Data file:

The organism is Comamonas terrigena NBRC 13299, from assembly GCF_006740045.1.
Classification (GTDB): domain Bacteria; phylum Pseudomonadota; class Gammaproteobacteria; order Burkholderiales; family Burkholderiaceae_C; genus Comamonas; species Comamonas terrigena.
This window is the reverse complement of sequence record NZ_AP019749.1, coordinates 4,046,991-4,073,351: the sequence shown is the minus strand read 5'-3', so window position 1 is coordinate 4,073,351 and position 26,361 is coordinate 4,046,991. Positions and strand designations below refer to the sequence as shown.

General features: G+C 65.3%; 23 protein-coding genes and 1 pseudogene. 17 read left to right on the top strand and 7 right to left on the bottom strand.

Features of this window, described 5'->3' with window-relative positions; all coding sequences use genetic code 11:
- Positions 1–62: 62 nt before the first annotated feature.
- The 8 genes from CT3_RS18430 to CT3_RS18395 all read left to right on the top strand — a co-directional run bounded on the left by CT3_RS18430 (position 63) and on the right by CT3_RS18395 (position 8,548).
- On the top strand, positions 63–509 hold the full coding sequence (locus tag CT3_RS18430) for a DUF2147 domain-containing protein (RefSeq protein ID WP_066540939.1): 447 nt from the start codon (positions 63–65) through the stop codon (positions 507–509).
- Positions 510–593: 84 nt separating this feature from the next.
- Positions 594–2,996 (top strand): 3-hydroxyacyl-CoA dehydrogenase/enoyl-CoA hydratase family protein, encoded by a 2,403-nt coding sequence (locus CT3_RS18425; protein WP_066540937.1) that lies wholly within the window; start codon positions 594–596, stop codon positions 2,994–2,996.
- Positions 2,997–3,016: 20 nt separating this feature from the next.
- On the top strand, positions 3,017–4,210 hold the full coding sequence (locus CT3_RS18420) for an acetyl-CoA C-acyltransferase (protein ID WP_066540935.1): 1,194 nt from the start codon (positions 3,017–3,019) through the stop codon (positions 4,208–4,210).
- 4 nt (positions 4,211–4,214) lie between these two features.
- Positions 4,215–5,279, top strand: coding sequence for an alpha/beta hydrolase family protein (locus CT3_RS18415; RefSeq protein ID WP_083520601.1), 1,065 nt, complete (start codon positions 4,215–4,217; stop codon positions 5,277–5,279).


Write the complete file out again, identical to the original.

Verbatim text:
The organism is Comamonas terrigena NBRC 13299, from assembly GCF_006740045.1.
Classification (GTDB): domain Bacteria; phylum Pseudomonadota; class Gammaproteobacteria; order Burkholderiales; family Burkholderiaceae_C; genus Comamonas; species Comamonas terrigena.
This window is the reverse complement of sequence record NZ_AP019749.1, coordinates 4,046,991-4,073,351: the sequence shown is the minus strand read 5'-3', so window position 1 is coordinate 4,073,351 and position 26,361 is coordinate 4,046,991. Positions and strand designations below refer to the sequence as shown.

General features: G+C 65.3%; 23 protein-coding genes and 1 pseudogene. 17 read left to right on the top strand and 7 right to left on the bottom strand.

Features of this window, described 5'->3' with window-relative positions; all coding sequences use genetic code 11:
- Positions 1–62: 62 nt before the first annotated feature.
- The 8 genes from CT3_RS18430 to CT3_RS18395 all read left to right on the top strand — a co-directional run bounded on the left by CT3_RS18430 (position 63) and on the right by CT3_RS18395 (position 8,548).
- On the top strand, positions 63–509 hold the full coding sequence (locus tag CT3_RS18430) for a DUF2147 domain-containing protein (RefSeq protein ID WP_066540939.1): 447 nt from the start codon (positions 63–65) through the stop codon (positions 507–509).
- Positions 510–593: 84 nt separating this feature from the next.
- Positions 594–2,996 (top strand): 3-hydroxyacyl-CoA dehydrogenase/enoyl-CoA hydratase family protein, encoded by a 2,403-nt coding sequence (locus CT3_RS18425; protein WP_066540937.1) that lies wholly within the window; start codon positions 594–596, stop codon positions 2,994–2,996.
- Positions 2,997–3,016: 20 nt separating this feature from the next.
- On the top strand, positions 3,017–4,210 hold the full coding sequence (locus CT3_RS18420) for an acetyl-CoA C-acyltransferase (protein ID WP_066540935.1): 1,194 nt from the start codon (positions 3,017–3,019) through the stop codon (positions 4,208–4,210).
- 4 nt (positions 4,211–4,214) lie between these two features.
- Positions 4,215–5,279, top strand: coding sequence for an alpha/beta hydrolase family protein (locus CT3_RS18415; RefSeq protein ID WP_083520601.1), 1,065 nt, complete (start codon positions 4,215–4,217; stop codon positions 5,277–5,279).